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Thyroid Cancer by Randi Enger

By at February 6, 2012 | 8:11 am | Print

Thyroid cancer occurs in the cells of the thyroid, which is a butterfly-shaped gland. This gland is located in the front of your neck right below your Adam’s apple. When you have a healthy thyroid, it is a little larger than a quarter. The gland makes hormones, those are Calcitonin and Thyroid homone. Calcitonin regulates the amount of calcium in your body. The Thyroid hormone regulates heart rate, blood pressure, body temperature, and weight.

There are four types of thyroid cancer:
Papillary– This type makes up 80% of all thyroid cancer. Can be treated and cured if diagnosed early.
Follicular– This type makes up 15% of all thyroid cancer. Can be treated and cured if diagnosed early.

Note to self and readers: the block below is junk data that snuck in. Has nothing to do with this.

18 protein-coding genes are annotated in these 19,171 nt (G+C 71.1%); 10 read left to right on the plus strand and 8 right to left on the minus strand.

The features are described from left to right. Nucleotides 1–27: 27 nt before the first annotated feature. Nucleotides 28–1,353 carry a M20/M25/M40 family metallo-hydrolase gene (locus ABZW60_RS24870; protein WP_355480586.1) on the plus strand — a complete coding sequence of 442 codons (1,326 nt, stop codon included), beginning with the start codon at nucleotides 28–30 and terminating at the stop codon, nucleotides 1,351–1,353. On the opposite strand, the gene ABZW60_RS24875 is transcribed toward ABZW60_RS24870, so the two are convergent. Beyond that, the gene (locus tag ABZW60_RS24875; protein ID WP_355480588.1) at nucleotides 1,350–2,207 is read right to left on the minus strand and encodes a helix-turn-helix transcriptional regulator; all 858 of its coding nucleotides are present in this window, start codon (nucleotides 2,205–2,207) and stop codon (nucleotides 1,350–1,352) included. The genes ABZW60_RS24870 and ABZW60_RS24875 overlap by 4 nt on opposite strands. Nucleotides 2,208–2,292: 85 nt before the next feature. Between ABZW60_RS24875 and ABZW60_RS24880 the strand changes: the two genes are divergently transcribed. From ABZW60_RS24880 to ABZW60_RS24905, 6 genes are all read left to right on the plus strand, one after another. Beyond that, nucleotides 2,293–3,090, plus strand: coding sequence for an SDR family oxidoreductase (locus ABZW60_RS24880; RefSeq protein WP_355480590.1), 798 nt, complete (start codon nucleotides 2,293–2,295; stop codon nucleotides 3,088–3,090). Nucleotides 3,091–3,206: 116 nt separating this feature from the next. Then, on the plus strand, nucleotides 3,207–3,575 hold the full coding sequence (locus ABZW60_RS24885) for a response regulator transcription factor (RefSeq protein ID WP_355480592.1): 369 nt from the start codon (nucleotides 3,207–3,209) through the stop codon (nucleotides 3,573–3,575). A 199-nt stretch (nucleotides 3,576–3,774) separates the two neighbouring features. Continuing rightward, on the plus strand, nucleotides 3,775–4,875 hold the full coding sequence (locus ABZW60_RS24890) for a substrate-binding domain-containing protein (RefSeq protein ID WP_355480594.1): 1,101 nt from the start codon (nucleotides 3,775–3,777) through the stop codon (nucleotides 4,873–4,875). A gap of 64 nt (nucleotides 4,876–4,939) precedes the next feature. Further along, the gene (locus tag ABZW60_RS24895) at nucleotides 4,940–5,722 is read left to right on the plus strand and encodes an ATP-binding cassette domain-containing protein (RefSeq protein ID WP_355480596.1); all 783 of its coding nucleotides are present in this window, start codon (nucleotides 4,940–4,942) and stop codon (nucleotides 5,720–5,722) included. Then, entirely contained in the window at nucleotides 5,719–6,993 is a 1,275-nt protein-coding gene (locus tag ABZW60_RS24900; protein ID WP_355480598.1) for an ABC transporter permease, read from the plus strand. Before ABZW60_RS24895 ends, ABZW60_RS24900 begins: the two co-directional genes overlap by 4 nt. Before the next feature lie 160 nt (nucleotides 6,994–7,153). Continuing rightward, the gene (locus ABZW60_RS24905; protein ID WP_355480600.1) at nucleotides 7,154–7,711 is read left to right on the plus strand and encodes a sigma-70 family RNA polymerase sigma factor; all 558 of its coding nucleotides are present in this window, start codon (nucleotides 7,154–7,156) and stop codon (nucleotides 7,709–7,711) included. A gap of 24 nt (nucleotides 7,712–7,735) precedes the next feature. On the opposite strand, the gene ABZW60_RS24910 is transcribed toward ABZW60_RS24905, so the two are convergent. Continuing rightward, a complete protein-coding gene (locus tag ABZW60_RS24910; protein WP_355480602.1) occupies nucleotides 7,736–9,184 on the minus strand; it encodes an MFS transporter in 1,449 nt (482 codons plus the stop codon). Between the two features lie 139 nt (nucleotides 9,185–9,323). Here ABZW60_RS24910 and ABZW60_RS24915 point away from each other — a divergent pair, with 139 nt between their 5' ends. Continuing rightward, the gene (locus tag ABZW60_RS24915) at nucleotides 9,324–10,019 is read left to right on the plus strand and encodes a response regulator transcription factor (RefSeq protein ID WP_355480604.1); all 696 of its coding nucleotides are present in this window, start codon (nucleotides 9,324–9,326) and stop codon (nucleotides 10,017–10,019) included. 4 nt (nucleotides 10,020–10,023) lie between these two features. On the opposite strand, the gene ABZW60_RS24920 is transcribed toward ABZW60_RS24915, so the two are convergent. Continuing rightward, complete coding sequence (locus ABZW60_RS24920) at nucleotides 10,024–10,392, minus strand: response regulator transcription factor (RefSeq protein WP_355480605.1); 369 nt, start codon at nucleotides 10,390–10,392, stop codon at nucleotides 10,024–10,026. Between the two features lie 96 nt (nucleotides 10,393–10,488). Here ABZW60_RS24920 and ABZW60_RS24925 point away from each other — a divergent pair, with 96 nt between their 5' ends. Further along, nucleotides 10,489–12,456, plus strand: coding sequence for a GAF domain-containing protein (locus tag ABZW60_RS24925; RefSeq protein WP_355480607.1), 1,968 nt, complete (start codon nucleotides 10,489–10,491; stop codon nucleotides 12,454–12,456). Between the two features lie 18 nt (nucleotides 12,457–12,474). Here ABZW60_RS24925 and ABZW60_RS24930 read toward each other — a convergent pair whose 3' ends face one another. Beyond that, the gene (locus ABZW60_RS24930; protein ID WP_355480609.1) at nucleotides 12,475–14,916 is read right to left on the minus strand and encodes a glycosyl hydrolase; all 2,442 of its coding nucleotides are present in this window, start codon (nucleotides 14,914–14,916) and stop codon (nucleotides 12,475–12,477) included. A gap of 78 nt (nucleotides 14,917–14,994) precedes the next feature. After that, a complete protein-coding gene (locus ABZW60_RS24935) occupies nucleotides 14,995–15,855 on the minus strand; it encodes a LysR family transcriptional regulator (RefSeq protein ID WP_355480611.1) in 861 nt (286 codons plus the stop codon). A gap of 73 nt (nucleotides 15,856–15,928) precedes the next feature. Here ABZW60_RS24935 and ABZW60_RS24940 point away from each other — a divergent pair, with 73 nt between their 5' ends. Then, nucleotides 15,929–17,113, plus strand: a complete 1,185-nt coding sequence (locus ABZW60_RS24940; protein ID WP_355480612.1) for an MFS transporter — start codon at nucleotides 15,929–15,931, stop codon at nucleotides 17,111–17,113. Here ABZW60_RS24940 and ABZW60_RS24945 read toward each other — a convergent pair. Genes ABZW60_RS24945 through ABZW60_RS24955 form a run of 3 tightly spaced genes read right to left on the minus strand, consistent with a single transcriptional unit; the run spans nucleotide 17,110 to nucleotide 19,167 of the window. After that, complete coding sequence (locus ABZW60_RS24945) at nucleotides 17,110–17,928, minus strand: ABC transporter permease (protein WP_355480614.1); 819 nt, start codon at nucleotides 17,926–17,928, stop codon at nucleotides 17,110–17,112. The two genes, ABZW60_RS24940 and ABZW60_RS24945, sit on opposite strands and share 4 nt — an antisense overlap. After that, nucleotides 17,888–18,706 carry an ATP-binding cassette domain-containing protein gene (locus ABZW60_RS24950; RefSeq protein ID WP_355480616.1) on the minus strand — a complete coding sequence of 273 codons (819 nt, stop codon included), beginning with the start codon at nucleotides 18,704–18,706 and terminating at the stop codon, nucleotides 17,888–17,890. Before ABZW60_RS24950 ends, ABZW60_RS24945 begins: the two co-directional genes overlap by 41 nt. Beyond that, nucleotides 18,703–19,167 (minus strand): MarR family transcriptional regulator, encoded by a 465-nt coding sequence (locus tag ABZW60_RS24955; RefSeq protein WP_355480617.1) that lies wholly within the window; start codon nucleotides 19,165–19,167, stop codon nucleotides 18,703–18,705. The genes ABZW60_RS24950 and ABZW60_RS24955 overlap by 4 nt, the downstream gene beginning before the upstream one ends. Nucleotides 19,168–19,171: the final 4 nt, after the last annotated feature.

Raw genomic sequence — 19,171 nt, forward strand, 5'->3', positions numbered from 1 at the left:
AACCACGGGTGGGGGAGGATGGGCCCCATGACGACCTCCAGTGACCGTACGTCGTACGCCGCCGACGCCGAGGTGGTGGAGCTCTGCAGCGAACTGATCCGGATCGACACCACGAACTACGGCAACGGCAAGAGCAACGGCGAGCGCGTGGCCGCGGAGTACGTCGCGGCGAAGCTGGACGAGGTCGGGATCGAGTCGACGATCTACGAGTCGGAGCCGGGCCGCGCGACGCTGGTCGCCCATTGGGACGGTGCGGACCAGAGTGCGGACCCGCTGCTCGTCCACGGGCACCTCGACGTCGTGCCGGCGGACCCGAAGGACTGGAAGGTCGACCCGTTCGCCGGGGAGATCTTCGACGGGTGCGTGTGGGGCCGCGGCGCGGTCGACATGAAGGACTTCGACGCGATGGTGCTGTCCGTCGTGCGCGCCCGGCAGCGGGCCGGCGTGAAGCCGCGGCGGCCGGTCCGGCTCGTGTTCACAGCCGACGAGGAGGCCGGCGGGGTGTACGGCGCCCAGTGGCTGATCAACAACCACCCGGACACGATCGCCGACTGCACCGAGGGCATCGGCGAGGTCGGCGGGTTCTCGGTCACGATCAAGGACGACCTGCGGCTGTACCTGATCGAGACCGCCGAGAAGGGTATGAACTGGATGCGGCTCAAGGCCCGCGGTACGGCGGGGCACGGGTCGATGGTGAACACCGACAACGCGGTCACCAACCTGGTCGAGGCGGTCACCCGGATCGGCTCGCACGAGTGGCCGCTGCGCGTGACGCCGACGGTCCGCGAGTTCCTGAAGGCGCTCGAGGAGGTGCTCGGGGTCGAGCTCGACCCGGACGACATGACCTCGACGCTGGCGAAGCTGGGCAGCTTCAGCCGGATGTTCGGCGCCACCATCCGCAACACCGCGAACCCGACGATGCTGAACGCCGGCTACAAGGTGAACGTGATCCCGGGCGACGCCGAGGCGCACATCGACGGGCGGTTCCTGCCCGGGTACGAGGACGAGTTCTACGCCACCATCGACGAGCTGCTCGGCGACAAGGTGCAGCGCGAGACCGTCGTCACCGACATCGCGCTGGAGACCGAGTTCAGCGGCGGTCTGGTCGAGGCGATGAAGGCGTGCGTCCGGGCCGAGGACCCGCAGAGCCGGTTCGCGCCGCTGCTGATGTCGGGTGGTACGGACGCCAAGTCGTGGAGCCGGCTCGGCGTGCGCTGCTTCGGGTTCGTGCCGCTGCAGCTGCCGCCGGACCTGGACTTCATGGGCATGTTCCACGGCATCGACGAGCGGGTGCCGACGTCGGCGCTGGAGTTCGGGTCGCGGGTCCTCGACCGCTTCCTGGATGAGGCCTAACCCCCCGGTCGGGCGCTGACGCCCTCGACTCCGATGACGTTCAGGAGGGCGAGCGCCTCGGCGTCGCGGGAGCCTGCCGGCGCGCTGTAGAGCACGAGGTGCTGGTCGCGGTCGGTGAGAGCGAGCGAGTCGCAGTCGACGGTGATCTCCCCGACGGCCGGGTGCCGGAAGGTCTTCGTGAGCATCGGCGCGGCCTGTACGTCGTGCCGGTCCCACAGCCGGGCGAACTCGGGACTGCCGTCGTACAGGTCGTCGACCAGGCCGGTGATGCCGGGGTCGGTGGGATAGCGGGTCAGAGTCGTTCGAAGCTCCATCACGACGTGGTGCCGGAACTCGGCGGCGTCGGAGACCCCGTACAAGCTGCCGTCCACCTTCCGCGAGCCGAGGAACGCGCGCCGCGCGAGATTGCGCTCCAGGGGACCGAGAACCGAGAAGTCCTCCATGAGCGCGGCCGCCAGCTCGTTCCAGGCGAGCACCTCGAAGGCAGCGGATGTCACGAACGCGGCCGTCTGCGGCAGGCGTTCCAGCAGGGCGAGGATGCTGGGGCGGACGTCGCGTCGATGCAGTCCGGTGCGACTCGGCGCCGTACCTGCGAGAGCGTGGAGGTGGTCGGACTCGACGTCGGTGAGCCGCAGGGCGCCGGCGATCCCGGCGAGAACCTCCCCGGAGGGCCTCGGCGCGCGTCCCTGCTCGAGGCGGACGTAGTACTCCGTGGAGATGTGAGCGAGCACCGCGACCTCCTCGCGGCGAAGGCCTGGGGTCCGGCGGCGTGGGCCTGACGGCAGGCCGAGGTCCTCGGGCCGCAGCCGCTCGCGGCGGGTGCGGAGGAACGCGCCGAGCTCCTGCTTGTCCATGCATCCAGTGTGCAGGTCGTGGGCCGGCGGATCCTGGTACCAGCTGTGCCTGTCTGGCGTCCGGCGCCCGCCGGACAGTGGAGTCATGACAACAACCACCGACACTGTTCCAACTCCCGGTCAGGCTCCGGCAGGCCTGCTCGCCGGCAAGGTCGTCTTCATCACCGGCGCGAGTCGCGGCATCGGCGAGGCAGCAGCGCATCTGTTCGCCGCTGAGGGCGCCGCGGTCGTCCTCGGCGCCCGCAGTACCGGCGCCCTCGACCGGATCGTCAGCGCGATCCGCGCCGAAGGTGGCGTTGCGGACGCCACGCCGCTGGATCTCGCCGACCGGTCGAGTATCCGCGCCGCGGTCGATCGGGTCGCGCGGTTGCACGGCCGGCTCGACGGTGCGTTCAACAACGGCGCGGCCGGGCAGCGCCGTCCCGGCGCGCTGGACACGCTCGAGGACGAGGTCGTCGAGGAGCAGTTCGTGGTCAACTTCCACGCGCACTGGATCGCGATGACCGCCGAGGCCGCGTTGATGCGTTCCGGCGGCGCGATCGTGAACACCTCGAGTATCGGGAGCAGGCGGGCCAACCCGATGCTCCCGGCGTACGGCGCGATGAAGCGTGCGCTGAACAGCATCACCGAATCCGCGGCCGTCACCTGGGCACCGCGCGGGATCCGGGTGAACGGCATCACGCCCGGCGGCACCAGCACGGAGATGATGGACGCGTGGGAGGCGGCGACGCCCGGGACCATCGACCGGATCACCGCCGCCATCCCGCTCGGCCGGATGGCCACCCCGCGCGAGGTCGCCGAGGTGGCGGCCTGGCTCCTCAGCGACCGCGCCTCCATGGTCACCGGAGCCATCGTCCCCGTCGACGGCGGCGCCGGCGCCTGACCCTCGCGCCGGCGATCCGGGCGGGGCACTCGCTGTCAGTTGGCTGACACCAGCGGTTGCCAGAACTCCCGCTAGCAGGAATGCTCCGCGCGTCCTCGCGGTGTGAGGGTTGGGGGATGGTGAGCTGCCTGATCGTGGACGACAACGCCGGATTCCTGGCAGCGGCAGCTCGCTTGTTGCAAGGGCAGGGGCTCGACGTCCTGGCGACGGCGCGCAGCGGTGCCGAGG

Medullary– This type makes up 3% of all thyroid cancer. Grows slowly, tends to be easier to control and treated if found before it spreads.
Anaplastic– This type makes up 2% of all thyroid cancer. Grows and spreads quickly, it is very hard to control and cure.

These four types are determined by how they look under the microscope. When a growth is found, it is called a nodule, 90% of thyroid nodules are benign.

If you or someone you know is diagnosed with thyroid cancer, you have treatment options. A vast majority of people with thyroid cancer have surgery to remove all or part of the thyroid. When surgery is chosen, most people are required to take medicine to replace the thyroid hormone. Radiation therapy may be performed, it may be done with or without surgery. If the thyroid cancer is not resolved by surgery or radiation, chemotherapy may be used. Treatment all depends on what type of thyroid cancer you have, but surgery is chosen most of the time.

 

References:
www.cancer.gov/cancertopics/wyntk/thyroid/page1/Allpages
www.cancer.gov/cancertopics/types/thyroid

 

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